The foraminiferal assemblages of the Haploops mud are characterized by a higher biodiversity (H’) and a good balance (J) between major species (one color per species in the diagrams). The density of individuals is relatively low compared to the uncolonized mud. A dense, unbalanced assemblage dominated by a single species is a sign of a stressed environment. In the case of the uncolonized mud, this stress is mainly natural, linked to the variability of the discharge of the Loire and Vilaine rivers and to the physical dynamics of this coastal environment (currents, storms, tides, …).



Impact of SEM-REV’s export power cable installation on the seabed

The burial of the SEM-REV offshore test site power cable in 2012 left different marks in each sedimentary facies traversed that are fading at uneven rates. These marks can be seen on bathymetric maps and sonar imagery.

In the fluid sandy mud east of the Haploops stand, images obtained in 2017 and 2018 show no sign of the cable route (blue square). Here the ecosystem has returned to its original state in less than 4 years.

In the Haploops bench, a deep irregular trench is clearly visible in 2017 on the bathymetric map (orange square). This trench does not appear on the imagery. In 2018, some fractions of this trench appear to have been filled in (red ovals), indicating a recovery time of at least 6 years.

In the muddy sand with gravel, the cable route is visible on both imagery and bathymetric maps. In this facies, the scar is wide, straight and relatively shallow (green square). The sediment in this trench appears to be, since cable burial (2018 imagery), thinner and/or more fluid. No evidence of a return to the initial state is detectable after 7 years.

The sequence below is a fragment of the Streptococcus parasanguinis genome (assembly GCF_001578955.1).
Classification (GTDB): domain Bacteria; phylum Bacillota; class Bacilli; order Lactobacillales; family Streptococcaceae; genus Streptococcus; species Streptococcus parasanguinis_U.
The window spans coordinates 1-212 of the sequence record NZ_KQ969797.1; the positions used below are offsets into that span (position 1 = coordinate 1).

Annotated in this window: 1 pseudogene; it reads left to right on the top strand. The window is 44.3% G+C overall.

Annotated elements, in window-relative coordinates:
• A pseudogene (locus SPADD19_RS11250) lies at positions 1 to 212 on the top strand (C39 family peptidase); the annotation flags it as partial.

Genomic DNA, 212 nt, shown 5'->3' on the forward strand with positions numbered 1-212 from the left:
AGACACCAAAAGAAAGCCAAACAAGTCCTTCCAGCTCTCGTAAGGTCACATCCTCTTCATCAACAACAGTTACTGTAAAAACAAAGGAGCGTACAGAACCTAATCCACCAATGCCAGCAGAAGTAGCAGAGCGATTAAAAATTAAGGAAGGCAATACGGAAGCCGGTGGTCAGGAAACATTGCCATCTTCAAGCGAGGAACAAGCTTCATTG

Impact study protocol: biotic indices

Biotic indices are tools that synthesize information on the quality of ecosystems in a simple way such as a numerical value that can be associated with a characteristic state of the environment. These indices are based on different taxonomic groups serving as bio-indicators. There are indices based on specific diversity, and others based on ecological groups of species.

In the latter case, the assignment of species to ecological groups is based on the observation of their reactions to different environmental stresses (e.g. enrichment in organic matter, see representation above). The way in which species are assigned to each ecological group varies from one index to another, as does the way in which ecological groups are integrated into the index calculation.


Impact of export power cable installation on foraminiferal communities

In the case of a relatively small impacted area (a few meters wide), foraminifera appear to be a suitable study tool. Indeed, a large number of individuals representing the biodiversity of the environment can be obtained by collecting a small quantity of sediment. Thanks to this characteristic, it is possible to study small ecosystems and to carry out replicates of samples in order to strengthen the subsequent statistical analyses.

In the case of the study of the cable trench, a transect was carried out from the bottom of the trench (H1), to the unimpacted Haploops spp. settlement (H4), with an intermediate point on the trench slope (H2). Three sediment cores dedicated to the analysis of foraminiferal communities were collected with scuba divers for each station. Deployment of on-board corers or grabs deployed from the deck of the ship has a localization accuracy of the order of a few square meters, making their use impossible for such a spatial approach.

Five years after the installation of the SEM-REV cable (in 2017), few differences were observed in the foraminiferal communities between the reference station and the two impacted stations. The differences are concentrated on the vertical distribution of communities and likely reflect the absence of the Haploops bench in the cable trench (see associated core photos).